Also topping my “Great Book!” list was The Rare Jewel of Christian Contentment
by Jeremiah Burroughs. Need I say more! 2020 was a year that God graciously provided opportunities to rely on His promises and seek contentment despite outside circumstances.
I’m two-thirds of the way through The Christmas We Didn’t Expect: Daily Devotions for Advent by David Mathis, a writer unknown to me who turned out to be one of the best writers of the year, for me. Our elders bought a box of these to give us at church and I’m so glad they did. Wise elders!
I love reading about the Puritans and I’d picked up Emery Battis’ Saints and Sectaries: Anne Hutchinson and the Antinomian Controversy in the Massachusetts Bay Colony. Using court transcripts, diary entries, and historical records, Battis recounts the rise, trial, and fall of Anne Hutchinson. He was such a good writer sometimes I’d just stop to admire a sentence. Or laugh out loud at how he phrased things and made a mental picture.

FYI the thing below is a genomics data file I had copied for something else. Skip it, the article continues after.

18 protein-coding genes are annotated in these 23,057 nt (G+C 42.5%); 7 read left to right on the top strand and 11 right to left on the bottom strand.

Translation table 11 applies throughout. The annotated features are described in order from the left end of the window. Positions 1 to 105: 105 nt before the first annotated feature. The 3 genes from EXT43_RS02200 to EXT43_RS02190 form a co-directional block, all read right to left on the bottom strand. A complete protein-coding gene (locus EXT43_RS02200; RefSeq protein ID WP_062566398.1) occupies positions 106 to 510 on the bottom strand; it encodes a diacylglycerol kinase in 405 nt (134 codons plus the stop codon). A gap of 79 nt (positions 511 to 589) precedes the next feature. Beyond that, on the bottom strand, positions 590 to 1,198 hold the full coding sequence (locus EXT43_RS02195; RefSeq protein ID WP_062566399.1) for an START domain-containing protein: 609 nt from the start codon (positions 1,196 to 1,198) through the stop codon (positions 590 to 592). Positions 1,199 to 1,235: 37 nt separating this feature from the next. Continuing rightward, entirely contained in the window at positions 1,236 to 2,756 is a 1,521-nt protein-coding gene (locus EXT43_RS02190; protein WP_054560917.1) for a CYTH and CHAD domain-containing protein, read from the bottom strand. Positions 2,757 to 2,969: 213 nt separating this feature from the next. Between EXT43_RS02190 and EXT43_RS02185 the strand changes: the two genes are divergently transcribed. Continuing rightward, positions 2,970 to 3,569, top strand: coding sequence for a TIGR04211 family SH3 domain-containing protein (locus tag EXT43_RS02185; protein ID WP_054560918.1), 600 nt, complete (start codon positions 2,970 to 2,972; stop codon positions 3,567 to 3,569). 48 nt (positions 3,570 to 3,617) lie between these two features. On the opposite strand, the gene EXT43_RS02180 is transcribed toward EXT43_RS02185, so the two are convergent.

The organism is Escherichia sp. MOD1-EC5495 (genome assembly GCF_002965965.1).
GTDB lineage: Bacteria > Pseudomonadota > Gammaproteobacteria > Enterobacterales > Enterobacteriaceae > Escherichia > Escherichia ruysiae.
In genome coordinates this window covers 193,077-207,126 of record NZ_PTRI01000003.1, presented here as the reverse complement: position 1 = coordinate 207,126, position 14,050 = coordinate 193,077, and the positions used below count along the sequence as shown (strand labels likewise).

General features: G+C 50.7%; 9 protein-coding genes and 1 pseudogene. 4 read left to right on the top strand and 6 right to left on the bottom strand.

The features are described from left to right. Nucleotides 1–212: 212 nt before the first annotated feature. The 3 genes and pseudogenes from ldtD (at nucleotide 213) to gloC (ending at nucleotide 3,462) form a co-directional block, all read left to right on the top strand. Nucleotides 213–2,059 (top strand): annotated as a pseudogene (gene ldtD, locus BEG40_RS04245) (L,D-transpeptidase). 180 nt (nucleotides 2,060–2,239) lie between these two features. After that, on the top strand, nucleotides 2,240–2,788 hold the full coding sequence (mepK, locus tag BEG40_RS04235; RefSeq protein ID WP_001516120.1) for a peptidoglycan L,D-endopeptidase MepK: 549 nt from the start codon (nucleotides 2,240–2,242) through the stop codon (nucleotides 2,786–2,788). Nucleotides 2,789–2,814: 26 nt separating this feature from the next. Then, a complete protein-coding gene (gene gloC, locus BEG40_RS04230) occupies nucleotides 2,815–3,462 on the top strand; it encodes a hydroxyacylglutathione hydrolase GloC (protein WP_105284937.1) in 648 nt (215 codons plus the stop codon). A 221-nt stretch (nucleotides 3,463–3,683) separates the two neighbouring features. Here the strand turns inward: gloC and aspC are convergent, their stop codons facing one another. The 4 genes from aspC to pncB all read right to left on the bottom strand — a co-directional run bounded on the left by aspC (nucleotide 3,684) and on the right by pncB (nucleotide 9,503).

Of secular faves I tend toward the narrative historical, and The Ship of Dreams: The Sinking of the Titanic and the End of the Edwardian Era Gareth Russell did not disappoint. I’m fascinated by the Titanic tragedy, and this book offered some nuggets new to me. It was a good read.
Another historical narrative that was un-putdownable, was The Lost City of Z: A Tale of Deadly Obsession in the Amazon by David Grann. Amazingly absorbing. It’s one of those books you read slower as you go, not wanting it to end. A thrilling story.